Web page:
Tom Cruise: Hanging on a Wing and a Prayer
Are you looking forward to the new Mission Impossible movie? I don’t usually talk about Hollywood on here (other than for debunking purposes) but there’s a stunt here that I think you need to be an aviationist to really appreciate.
In Mission Impossible Rogue Nation, Ethan Hunter is an IMF operative who assembles a team for one final mission: take down the Syndicate. I have to admit, even just hearing the music makes me instinctively perk up.
Ethan Hunter is played by 53-year-old Tom Cruise. The second trailer show a scene where Ethan Hunter climbs onto the wings to try to get in the aircraft when it takes off, leaving him hanging on for dear life.
The following video should jump straight to the aircraft scene, which starts at the two minute mark:
Turns out, Ethan Hunter hanging onto the side while the aircraft takes off wasn’t done with green screens or stunt doubles. Tom Cruise actually held onto the wing while the A400M took off and the producers have released a one-minute “behind the scenes sneak peek” showing how they filmed it. It’s fascinating:
The aircraft is an Airbus A400M Atlas, a four-engine turboprop military transport aircraft. It was most recently in the news after a crash in Seville, which may have been caused by a software issue. The aircraft systems are based on the A380 with military modifications, including an infrared enhanced vision system for enhanced terrain view in low-vis and a Multi-Colour Infrared Alerting Sensor missile warning system. It’s a pretty cool plane (other than possibly the software installation).
In the clip, the stunt coordinator asks the obvious question: ‘Why hang a multimillion dollar star on the outside of an aeroplane and fly around in the normal world?’
Tom Cruise and film director Christopher McQuarrie told Yahoo Movies what happened:
Yahoo Movies UK
McQuarrie : While searching for different locations, the production designer James Bissell bought me a model of this Airbus airplane and presented it as something we could use in the movie. I suggested to Tom ‘what if you were on the outside of this thing when it took off’. I meant it as sort of a half joke, but he said back to me: ‘yeah I could do that!
Cruise: I knew I wanted to have an airplane sequence. I’ve been thinking about it for a long time. As a kid I remember flying on an airplane and thinking: ‘what would it be like out on the wing or on the side of the airplane?!’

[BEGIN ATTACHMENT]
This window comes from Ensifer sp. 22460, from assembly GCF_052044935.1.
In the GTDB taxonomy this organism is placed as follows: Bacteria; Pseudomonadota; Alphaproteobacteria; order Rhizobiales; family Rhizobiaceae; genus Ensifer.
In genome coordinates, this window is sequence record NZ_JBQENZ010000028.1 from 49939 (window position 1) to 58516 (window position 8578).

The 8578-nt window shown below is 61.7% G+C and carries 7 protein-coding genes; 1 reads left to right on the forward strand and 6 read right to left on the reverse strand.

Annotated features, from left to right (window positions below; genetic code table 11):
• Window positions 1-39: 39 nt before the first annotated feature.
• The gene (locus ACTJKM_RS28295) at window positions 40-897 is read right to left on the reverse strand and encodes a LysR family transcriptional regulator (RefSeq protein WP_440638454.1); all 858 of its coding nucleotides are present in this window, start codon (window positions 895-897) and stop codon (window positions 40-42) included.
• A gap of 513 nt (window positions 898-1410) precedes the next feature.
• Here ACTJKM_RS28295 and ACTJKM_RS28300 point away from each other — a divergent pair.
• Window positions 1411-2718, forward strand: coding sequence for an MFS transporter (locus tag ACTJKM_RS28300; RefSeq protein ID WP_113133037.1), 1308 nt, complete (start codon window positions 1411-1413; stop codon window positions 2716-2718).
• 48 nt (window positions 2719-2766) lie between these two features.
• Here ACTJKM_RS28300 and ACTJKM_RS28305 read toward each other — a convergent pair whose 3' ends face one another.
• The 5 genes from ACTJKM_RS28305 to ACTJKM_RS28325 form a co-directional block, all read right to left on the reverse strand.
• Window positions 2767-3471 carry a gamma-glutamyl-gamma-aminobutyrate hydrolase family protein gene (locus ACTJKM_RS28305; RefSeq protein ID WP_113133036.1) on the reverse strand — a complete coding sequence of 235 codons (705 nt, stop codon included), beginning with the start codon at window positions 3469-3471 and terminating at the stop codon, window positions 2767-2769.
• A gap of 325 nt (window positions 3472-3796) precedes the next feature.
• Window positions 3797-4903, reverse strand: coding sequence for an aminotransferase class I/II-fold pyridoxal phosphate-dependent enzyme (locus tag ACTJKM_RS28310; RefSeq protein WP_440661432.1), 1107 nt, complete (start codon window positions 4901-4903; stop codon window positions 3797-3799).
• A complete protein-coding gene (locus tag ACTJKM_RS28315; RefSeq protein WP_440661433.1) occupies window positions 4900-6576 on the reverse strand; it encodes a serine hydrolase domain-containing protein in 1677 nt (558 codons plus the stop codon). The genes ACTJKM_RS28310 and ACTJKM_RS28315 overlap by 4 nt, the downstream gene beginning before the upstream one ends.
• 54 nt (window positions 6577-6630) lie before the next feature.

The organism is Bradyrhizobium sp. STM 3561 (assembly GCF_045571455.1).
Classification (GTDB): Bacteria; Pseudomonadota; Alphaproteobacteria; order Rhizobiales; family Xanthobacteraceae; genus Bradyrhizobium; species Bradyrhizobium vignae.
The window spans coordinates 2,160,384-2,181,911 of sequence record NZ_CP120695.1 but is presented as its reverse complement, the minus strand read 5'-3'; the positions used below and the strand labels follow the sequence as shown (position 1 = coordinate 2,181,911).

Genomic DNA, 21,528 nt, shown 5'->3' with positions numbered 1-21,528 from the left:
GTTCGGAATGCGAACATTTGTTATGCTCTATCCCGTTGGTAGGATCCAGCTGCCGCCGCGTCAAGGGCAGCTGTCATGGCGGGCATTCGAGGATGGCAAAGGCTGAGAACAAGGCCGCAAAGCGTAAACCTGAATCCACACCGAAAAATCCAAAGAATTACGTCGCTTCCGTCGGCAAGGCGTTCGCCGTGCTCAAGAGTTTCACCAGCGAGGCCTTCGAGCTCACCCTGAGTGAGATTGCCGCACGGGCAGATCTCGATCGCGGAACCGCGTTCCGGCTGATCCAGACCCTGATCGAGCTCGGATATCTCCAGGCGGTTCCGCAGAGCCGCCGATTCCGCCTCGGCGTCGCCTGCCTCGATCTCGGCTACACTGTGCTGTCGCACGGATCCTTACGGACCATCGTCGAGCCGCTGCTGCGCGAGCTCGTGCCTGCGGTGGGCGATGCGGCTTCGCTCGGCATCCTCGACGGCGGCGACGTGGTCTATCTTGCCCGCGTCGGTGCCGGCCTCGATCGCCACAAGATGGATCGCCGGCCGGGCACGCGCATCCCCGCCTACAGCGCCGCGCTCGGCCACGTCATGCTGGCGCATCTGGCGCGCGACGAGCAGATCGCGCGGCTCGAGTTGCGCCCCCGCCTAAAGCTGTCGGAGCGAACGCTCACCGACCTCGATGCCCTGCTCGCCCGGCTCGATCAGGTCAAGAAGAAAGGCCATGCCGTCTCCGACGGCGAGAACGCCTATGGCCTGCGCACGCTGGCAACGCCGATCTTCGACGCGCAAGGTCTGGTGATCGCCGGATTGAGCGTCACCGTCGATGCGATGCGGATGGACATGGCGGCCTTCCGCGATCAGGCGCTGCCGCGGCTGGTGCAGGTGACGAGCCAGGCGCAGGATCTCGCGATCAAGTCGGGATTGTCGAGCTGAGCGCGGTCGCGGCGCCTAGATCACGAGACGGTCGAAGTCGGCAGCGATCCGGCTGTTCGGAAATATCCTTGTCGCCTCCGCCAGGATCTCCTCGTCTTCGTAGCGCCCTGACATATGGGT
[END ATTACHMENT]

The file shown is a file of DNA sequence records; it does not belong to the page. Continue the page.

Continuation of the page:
Cruise: Once I was on the side of the airplane that was it. We had a loading station where everyone got in and checked the cameras. Then they wire we me up for sound. Then I’m on. There’s no way to get me off the airplane half way through!
I’m on the side of the plane from the moment the engine starts to the moment the engine shuts down. The climb, the taxi, down the runway, getting the shot, leveling off, turning around and landing. And I did it EIGHT TIMES to get the shot.
I was interested to realise that one of the most dangerous parts of the flight was still on the ground, when Cruise was at risk of being struck by particles coming off the runway. They did their best to clear the area of birds and brushed the runway down. Cruise realised he couldn’t keep his eyes open because of the jet fuel fumes streaming at him from the engine, so they put in a custom full-eye lens to cover his eyes and protect them.
McQuarrie: I’ve never been more stressed my entire life than I was watching that plane take off and land. True to form the big note that Tom gave me before we took off was ‘Just remember if I look like I’m panicking, I’m acting! Do not cut unless I do this’ and he touched the top of his head. Sometimes it was difficult to distinguish one from the other. But the truth of the matter is he had a great time doing it.
The rig for the camera was custom designed for the shot so that they could film while climbing at a steep angle. Airbus and the test pilot worked with the film crew to work out how it could be done. “Anytime you’re using that kind of power from the engines with that speed you want to make sure the camera doesn’t break off and hit me,” said Cruise.
I have to admit, I think once the engines fired up, I’d be thinking this was a pretty bad idea. It’s hard to believe that Cruise did this eight times, before they decided the shot was good enough. A pilot himself with a soft spot for warbirds, his description of the filming sounds straight out of Top Gun:
“When that thing was going down the runway it was everything to keep my feet down, then it went up and my body was slamming on the side. I was like whoa, this is intense.
Intense is probably not the word I’d use. Bloody insane, more like. Still, that scenes done more to peak my interest in the film than anything else they could have done; I’m looking forward to watching it in the cinema.